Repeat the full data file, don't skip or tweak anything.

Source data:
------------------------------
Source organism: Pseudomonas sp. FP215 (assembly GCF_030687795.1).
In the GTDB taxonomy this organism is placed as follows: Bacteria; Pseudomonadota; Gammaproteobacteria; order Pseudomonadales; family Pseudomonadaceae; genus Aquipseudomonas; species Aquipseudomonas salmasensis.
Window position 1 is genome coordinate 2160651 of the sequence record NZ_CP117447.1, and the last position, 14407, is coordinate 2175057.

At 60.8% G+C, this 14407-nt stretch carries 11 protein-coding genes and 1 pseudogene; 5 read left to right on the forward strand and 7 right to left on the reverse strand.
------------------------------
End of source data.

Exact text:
Source organism: Pseudomonas sp. FP215 (assembly GCF_030687795.1).
In the GTDB taxonomy this organism is placed as follows: Bacteria; Pseudomonadota; Gammaproteobacteria; order Pseudomonadales; family Pseudomonadaceae; genus Aquipseudomonas; species Aquipseudomonas salmasensis.
Window position 1 is genome coordinate 2160651 of the sequence record NZ_CP117447.1, and the last position, 14407, is coordinate 2175057.

At 60.8% G+C, this 14407-nt stretch carries 11 protein-coding genes and 1 pseudogene; 5 read left to right on the forward strand and 7 right to left on the reverse strand.